COVID-19 has made teleworking the new normal for many.
For the foreseeable future, remote working and work from home is here to stay. Working from home, for example, has changed our understanding of what constitutes a “workplace”. As a result, we have had to recalibrate our view of issues such as “workplace injuries”.
In a recent case Air Canada and Gentile-Patti, an Air Canada employee fell down the stairs in her home while heading to her lunch break and injured herself. The central question of the case was whether the event was a “workplace” injury, given that it occurred in the employee’s home. The judge ruled the employee did in fact suffer a “workplace injury”, and was eligible for worker’s compensation.
While the above is a Quebec case, similar questions are bound to emerge in Ontario as well. Current legislation does not provide clear guidelines on the scope of employees’ and employers’ responsibilities regarding workplace safety while working from home. What we do know is that for an employee to be compensated for a workplace injury, the incident must occur on the employer’s premises. What constitutes an “employer’s premises” is broad in scope and contextual. Moreover, whether an event will be considered a workplace injury depends on whether an employee was performing an act that was directly or incidentally related to their employment obligations.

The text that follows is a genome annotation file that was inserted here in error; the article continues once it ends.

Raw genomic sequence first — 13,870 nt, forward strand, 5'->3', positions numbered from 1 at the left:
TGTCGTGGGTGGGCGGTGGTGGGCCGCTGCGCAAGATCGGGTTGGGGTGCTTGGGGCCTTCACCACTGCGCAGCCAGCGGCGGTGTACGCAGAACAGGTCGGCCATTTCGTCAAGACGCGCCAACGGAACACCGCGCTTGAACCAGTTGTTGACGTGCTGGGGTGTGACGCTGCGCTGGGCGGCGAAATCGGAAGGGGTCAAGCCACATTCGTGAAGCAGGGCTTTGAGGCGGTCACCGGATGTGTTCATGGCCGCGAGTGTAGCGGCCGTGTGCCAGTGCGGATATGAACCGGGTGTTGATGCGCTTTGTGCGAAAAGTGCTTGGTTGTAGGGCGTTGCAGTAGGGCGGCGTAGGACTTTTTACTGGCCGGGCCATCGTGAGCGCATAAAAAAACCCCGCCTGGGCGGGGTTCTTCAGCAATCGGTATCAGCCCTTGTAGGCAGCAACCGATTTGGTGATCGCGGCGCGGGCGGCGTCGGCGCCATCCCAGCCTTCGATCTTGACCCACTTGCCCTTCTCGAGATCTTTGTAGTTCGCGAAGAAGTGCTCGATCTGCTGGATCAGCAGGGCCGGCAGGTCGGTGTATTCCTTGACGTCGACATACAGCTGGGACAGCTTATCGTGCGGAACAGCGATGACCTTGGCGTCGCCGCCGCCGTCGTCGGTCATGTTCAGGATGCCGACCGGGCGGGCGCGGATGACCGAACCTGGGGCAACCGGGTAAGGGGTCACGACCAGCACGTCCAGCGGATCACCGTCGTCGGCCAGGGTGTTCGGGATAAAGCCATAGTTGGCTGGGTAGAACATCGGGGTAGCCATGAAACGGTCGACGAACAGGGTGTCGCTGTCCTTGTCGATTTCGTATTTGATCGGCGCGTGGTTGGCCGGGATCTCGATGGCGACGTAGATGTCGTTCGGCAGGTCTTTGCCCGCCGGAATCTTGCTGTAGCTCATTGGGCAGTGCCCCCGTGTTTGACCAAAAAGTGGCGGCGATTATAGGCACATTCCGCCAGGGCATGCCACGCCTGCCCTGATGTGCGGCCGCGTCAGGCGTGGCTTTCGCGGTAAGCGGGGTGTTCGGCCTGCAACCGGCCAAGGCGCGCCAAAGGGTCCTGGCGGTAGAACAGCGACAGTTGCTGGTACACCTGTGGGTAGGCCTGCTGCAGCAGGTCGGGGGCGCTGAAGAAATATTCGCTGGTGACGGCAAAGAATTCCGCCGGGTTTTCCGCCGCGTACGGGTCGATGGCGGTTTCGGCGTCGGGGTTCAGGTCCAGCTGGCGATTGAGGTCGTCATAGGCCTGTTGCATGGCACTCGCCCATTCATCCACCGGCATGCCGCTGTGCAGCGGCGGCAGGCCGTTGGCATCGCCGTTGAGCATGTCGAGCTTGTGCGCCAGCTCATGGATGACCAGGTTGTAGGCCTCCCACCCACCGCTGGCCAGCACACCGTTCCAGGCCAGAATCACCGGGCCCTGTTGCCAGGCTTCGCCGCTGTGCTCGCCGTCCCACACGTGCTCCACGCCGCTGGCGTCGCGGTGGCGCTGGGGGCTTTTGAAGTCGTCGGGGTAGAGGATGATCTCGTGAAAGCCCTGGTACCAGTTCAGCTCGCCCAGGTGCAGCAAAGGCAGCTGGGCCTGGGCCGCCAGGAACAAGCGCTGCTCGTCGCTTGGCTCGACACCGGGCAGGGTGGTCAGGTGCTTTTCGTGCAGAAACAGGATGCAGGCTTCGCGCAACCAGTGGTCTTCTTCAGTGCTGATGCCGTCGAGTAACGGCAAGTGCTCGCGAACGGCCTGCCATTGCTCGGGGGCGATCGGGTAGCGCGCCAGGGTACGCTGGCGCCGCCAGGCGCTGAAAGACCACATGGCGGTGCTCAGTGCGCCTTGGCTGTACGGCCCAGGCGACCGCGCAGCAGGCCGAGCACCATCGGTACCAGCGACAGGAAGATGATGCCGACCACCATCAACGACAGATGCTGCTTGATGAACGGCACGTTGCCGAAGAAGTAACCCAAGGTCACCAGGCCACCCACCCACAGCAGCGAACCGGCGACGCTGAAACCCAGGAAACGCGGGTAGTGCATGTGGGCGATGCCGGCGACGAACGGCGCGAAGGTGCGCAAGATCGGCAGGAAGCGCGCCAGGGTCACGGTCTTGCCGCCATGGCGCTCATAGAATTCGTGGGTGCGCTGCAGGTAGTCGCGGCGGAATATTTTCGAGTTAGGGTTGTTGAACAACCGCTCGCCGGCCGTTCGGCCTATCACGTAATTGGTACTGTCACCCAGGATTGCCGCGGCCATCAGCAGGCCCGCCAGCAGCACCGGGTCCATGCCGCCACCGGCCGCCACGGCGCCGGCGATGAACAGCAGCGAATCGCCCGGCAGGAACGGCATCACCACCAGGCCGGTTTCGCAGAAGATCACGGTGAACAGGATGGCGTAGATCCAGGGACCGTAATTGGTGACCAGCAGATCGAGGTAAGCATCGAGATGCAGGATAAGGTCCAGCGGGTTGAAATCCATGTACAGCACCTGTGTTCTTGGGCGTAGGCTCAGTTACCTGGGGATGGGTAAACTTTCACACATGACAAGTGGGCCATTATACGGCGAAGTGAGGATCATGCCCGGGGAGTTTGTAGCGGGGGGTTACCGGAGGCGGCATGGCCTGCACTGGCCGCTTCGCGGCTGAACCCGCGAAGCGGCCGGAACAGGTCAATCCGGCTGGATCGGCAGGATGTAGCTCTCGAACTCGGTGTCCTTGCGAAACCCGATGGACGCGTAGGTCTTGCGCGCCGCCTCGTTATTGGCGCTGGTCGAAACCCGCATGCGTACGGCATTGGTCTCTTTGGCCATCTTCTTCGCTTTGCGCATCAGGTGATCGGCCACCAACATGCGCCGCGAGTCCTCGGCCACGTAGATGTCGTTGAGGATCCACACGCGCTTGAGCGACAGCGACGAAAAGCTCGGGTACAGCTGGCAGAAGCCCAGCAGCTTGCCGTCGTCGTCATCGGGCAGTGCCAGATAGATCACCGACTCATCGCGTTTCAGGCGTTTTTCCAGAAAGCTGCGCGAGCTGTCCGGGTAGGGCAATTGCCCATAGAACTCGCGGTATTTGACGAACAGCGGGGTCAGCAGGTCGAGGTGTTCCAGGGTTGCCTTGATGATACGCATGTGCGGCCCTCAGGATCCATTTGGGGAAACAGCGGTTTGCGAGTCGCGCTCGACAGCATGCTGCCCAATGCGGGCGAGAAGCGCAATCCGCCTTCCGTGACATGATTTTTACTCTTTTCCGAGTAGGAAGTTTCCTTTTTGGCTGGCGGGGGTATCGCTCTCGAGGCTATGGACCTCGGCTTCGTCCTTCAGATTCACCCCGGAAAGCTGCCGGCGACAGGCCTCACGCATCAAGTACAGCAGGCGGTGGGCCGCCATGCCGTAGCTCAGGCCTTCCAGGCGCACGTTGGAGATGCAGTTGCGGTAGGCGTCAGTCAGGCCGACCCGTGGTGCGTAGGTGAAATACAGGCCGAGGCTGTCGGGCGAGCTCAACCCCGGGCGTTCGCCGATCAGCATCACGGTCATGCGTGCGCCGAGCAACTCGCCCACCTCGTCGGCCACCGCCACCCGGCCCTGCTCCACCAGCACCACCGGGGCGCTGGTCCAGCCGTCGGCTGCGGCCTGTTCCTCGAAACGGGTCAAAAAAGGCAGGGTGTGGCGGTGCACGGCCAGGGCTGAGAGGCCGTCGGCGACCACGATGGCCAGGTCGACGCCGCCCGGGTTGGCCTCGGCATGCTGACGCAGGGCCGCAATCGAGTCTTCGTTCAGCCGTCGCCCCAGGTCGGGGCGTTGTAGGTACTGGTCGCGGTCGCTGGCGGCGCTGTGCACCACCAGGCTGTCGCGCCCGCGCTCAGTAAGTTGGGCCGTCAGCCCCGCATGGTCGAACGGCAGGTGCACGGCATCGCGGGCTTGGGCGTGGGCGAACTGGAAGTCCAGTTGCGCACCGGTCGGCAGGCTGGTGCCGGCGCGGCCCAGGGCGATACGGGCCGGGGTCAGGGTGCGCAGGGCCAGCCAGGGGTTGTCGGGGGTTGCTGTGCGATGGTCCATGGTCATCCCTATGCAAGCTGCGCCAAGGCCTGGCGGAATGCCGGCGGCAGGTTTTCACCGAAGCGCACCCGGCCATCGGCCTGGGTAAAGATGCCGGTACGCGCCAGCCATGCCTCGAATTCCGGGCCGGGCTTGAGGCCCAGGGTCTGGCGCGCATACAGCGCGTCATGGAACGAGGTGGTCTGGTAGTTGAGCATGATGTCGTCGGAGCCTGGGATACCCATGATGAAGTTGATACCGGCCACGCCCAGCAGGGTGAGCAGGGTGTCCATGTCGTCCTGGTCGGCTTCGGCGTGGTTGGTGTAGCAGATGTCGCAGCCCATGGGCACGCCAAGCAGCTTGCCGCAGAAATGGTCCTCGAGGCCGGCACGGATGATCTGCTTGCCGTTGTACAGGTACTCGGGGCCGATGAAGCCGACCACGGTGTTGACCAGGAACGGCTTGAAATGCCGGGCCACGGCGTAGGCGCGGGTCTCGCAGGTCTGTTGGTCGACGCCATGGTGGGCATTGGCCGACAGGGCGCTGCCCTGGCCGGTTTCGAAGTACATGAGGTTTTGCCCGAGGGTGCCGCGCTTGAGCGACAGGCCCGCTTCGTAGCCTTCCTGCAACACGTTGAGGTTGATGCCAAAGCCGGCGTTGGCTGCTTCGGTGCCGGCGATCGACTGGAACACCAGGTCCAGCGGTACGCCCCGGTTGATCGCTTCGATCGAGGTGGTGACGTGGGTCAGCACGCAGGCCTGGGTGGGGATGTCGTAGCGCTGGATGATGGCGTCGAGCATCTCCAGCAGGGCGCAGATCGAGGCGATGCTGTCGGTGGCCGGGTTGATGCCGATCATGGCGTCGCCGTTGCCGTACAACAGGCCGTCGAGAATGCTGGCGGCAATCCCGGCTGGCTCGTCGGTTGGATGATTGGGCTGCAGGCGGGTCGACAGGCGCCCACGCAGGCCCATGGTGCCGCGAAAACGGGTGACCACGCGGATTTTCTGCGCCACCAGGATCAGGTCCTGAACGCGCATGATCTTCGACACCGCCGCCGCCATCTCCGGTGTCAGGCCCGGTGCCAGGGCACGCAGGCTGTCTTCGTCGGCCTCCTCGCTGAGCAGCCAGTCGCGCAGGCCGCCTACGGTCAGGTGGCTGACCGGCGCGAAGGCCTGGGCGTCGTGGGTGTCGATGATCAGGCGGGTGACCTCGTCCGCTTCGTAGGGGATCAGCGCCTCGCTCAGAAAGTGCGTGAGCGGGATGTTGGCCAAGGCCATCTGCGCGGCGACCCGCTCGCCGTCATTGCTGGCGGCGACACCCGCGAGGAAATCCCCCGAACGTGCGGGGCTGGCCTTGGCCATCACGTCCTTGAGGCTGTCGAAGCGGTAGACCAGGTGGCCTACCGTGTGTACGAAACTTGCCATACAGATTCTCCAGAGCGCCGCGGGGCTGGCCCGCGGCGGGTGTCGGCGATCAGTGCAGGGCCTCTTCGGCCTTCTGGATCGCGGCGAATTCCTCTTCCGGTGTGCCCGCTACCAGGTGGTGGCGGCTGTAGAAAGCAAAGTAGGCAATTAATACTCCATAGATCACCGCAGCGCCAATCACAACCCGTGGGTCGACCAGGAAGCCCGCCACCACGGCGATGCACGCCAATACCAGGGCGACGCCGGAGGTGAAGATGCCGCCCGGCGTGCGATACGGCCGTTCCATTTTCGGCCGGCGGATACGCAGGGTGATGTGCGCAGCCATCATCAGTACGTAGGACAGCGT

Since workplace health and safety laws about telework remain underdeveloped, employers will benefit from creating a workplace policy to ensure that their employees remain safe while working from home, and to reduce their liability. These types of policies policy can address a variety of issues, from workspace arrangements and work schedules, to injury and accident reporting, risk assessments, and employee check-ins.